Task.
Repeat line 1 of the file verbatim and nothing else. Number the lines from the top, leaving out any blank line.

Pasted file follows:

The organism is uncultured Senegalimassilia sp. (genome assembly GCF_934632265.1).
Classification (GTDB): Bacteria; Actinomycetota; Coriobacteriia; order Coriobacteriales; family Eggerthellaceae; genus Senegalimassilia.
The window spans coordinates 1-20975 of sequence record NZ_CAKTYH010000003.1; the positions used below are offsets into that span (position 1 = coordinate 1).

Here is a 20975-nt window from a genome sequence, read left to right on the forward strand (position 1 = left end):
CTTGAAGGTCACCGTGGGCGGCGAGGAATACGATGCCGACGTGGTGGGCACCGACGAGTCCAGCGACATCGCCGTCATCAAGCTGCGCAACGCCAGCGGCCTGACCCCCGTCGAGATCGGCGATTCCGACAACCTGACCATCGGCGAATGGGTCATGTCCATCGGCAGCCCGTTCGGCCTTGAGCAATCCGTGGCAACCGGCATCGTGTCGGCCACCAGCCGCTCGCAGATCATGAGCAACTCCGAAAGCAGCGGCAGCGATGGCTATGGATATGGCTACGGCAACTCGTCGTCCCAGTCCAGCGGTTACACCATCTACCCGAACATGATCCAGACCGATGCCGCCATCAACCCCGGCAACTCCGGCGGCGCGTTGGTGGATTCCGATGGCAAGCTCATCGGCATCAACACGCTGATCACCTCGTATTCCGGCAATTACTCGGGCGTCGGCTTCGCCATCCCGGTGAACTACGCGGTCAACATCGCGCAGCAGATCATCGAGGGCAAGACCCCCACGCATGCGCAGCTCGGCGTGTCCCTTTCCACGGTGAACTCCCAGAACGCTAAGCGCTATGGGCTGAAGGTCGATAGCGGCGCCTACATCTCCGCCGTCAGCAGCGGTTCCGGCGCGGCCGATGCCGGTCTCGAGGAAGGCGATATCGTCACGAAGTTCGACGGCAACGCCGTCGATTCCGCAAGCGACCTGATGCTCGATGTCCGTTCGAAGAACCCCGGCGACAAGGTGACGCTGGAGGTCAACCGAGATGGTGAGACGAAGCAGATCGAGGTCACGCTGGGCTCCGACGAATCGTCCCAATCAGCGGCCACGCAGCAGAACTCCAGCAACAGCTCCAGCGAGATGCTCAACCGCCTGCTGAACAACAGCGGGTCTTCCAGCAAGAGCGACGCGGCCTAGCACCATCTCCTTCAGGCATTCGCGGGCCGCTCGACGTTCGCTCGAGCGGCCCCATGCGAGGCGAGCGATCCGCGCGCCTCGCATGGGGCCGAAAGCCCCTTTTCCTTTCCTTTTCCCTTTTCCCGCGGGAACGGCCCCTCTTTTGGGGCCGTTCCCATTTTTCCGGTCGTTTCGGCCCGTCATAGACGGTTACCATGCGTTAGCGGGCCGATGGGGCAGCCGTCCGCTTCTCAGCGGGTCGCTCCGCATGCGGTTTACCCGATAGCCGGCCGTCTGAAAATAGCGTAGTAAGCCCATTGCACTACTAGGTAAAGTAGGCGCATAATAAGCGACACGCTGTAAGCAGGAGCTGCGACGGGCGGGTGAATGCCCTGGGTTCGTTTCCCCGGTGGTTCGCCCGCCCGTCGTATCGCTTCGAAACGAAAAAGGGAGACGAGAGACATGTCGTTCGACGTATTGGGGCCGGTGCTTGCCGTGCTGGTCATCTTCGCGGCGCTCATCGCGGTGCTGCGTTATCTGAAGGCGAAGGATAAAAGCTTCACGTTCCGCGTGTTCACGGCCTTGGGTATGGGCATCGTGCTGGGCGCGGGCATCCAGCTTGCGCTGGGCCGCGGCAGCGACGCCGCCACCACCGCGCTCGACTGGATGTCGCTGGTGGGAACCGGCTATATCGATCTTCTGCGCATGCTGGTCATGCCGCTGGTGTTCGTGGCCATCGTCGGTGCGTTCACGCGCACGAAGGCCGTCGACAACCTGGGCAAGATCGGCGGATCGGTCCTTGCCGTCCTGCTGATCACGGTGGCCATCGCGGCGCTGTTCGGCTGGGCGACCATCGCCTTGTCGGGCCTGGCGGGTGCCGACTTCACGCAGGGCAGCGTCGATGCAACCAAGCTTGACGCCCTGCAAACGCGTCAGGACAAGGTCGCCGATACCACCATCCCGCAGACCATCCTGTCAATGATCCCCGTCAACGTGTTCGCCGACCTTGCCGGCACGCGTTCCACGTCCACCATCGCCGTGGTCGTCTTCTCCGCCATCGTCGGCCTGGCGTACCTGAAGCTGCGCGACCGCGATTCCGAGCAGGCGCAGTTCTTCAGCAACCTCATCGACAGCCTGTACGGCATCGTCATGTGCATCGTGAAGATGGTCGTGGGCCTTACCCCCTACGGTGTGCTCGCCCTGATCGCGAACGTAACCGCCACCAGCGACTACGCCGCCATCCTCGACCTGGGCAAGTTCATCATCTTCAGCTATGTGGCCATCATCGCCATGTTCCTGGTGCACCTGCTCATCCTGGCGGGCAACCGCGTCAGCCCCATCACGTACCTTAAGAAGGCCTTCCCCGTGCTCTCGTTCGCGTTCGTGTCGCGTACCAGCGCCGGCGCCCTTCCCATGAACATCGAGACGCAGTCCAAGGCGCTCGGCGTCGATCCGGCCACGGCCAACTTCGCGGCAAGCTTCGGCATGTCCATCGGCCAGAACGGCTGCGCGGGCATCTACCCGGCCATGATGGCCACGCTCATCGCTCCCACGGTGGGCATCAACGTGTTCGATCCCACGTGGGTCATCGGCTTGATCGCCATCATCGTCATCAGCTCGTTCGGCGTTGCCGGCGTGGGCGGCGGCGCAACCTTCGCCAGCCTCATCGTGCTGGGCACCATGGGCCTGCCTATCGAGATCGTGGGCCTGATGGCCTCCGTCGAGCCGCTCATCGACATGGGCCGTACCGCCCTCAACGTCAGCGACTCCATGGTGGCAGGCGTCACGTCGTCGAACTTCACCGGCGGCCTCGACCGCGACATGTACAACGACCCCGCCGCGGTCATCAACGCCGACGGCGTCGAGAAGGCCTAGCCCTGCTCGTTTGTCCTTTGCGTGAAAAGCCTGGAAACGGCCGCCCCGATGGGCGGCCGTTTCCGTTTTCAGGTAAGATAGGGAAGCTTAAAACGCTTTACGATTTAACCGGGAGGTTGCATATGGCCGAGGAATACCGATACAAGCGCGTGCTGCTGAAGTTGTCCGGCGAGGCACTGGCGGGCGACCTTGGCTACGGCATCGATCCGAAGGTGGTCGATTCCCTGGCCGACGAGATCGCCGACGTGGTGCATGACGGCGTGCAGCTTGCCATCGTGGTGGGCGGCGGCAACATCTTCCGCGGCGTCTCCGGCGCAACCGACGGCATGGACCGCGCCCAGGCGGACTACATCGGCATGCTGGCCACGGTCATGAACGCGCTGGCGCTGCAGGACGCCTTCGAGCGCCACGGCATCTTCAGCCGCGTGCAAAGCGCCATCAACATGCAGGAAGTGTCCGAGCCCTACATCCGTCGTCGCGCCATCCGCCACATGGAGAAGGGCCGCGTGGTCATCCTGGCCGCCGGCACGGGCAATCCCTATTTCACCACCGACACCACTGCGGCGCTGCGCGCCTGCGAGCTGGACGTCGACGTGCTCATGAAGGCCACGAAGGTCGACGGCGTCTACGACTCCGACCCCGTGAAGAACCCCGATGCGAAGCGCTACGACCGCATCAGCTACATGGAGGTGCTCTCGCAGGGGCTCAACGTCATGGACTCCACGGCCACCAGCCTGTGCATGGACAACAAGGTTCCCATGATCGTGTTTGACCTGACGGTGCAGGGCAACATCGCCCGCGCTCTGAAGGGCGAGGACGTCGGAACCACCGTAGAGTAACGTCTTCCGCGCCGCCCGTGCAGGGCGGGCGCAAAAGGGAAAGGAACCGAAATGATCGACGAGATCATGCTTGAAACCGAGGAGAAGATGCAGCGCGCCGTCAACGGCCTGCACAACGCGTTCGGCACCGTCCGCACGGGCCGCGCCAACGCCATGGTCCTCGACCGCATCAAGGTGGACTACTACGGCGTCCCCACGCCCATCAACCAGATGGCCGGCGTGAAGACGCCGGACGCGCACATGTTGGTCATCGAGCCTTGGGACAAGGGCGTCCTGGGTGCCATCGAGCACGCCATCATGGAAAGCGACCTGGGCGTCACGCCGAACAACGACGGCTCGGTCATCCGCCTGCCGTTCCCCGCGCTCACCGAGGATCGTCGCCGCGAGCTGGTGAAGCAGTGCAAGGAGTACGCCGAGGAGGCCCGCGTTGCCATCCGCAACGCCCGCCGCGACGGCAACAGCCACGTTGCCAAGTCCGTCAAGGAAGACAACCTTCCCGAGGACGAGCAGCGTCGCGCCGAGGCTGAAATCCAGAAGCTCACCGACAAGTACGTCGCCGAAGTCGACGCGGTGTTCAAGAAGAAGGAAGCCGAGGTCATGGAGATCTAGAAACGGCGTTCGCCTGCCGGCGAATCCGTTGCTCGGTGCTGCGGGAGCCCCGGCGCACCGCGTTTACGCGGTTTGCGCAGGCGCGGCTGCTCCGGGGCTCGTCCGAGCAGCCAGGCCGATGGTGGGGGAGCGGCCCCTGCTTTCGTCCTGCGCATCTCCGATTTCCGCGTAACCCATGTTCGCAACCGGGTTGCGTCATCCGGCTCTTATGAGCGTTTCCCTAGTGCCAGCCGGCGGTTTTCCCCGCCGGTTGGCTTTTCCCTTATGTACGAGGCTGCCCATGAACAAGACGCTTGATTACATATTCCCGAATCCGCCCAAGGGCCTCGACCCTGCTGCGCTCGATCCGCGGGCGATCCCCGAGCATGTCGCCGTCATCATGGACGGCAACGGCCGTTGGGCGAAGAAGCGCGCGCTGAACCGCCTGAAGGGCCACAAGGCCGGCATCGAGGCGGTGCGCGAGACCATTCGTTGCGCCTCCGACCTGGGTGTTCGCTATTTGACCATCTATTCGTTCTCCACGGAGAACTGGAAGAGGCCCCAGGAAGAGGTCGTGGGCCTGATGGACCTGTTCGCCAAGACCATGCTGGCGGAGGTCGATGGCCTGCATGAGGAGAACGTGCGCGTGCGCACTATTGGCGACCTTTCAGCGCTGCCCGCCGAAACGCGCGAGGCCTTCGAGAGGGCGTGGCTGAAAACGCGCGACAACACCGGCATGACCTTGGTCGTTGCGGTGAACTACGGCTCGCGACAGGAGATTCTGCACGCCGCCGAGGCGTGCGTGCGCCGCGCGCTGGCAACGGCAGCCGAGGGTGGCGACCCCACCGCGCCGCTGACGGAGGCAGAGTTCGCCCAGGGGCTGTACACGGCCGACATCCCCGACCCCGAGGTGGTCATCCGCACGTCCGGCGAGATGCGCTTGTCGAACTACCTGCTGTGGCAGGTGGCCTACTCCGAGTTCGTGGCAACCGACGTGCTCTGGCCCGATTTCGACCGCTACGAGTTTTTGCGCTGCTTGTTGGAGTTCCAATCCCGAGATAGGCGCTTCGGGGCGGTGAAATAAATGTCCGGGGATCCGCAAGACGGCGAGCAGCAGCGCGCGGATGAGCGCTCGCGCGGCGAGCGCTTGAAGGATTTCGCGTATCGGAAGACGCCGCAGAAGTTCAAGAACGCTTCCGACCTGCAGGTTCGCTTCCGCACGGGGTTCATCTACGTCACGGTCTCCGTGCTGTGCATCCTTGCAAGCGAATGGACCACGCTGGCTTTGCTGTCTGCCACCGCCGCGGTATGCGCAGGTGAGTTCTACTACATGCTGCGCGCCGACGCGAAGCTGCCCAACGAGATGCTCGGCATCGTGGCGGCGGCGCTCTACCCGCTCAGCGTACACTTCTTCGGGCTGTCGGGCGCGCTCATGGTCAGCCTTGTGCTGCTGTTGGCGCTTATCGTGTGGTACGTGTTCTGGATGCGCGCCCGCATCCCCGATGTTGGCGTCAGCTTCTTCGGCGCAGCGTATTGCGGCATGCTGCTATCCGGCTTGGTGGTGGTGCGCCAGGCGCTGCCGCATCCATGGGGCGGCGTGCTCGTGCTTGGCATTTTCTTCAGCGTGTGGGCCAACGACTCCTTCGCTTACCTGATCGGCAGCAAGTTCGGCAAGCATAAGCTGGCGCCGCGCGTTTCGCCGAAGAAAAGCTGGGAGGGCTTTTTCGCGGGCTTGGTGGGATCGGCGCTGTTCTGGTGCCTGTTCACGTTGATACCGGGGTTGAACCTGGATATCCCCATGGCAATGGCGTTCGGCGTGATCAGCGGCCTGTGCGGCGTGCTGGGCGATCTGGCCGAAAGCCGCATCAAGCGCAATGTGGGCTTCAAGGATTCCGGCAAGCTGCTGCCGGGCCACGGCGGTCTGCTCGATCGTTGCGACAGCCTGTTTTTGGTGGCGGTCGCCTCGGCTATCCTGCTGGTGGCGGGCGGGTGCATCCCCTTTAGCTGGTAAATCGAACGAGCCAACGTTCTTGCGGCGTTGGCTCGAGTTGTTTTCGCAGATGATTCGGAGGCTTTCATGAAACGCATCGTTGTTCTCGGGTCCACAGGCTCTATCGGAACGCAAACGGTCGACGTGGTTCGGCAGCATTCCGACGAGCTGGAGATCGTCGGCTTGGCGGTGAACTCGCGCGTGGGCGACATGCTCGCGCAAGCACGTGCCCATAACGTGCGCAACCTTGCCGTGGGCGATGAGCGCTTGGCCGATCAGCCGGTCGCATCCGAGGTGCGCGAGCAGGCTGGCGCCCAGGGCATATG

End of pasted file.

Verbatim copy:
The organism is uncultured Senegalimassilia sp. (genome assembly GCF_934632265.1).